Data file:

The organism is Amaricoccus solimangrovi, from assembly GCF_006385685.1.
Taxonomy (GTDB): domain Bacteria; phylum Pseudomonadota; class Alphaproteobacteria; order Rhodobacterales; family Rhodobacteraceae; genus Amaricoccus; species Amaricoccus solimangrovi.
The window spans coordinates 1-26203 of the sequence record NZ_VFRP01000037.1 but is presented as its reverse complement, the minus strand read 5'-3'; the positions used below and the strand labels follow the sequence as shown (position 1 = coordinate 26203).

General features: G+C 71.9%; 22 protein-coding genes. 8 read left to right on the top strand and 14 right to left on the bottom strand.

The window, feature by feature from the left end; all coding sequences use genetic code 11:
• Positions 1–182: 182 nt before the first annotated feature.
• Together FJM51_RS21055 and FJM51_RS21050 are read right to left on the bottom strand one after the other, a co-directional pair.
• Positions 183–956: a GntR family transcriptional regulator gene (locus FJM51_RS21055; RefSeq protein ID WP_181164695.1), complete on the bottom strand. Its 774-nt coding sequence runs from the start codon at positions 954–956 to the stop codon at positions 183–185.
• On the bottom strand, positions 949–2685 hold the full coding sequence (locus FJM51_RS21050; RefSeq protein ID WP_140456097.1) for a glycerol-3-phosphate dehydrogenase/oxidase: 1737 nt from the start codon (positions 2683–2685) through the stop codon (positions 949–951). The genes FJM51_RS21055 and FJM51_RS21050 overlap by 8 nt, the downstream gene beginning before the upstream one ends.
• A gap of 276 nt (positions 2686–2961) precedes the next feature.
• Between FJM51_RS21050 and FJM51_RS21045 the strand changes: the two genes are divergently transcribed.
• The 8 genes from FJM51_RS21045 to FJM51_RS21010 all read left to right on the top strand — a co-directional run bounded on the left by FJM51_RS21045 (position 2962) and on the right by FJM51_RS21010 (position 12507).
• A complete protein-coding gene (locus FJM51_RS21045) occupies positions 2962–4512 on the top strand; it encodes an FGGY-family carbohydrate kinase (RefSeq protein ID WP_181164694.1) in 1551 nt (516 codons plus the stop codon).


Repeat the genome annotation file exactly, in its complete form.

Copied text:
The organism is Amaricoccus solimangrovi, from assembly GCF_006385685.1.
Taxonomy (GTDB): domain Bacteria; phylum Pseudomonadota; class Alphaproteobacteria; order Rhodobacterales; family Rhodobacteraceae; genus Amaricoccus; species Amaricoccus solimangrovi.
The window spans coordinates 1-26203 of the sequence record NZ_VFRP01000037.1 but is presented as its reverse complement, the minus strand read 5'-3'; the positions used below and the strand labels follow the sequence as shown (position 1 = coordinate 26203).

General features: G+C 71.9%; 22 protein-coding genes. 8 read left to right on the top strand and 14 right to left on the bottom strand.

The window, feature by feature from the left end; all coding sequences use genetic code 11:
• Positions 1–182: 182 nt before the first annotated feature.
• Together FJM51_RS21055 and FJM51_RS21050 are read right to left on the bottom strand one after the other, a co-directional pair.
• Positions 183–956: a GntR family transcriptional regulator gene (locus FJM51_RS21055; RefSeq protein ID WP_181164695.1), complete on the bottom strand. Its 774-nt coding sequence runs from the start codon at positions 954–956 to the stop codon at positions 183–185.
• On the bottom strand, positions 949–2685 hold the full coding sequence (locus FJM51_RS21050; RefSeq protein ID WP_140456097.1) for a glycerol-3-phosphate dehydrogenase/oxidase: 1737 nt from the start codon (positions 2683–2685) through the stop codon (positions 949–951). The genes FJM51_RS21055 and FJM51_RS21050 overlap by 8 nt, the downstream gene beginning before the upstream one ends.
• A gap of 276 nt (positions 2686–2961) precedes the next feature.
• Between FJM51_RS21050 and FJM51_RS21045 the strand changes: the two genes are divergently transcribed.
• The 8 genes from FJM51_RS21045 to FJM51_RS21010 all read left to right on the top strand — a co-directional run bounded on the left by FJM51_RS21045 (position 2962) and on the right by FJM51_RS21010 (position 12507).
• A complete protein-coding gene (locus FJM51_RS21045) occupies positions 2962–4512 on the top strand; it encodes an FGGY-family carbohydrate kinase (RefSeq protein ID WP_181164694.1) in 1551 nt (516 codons plus the stop codon).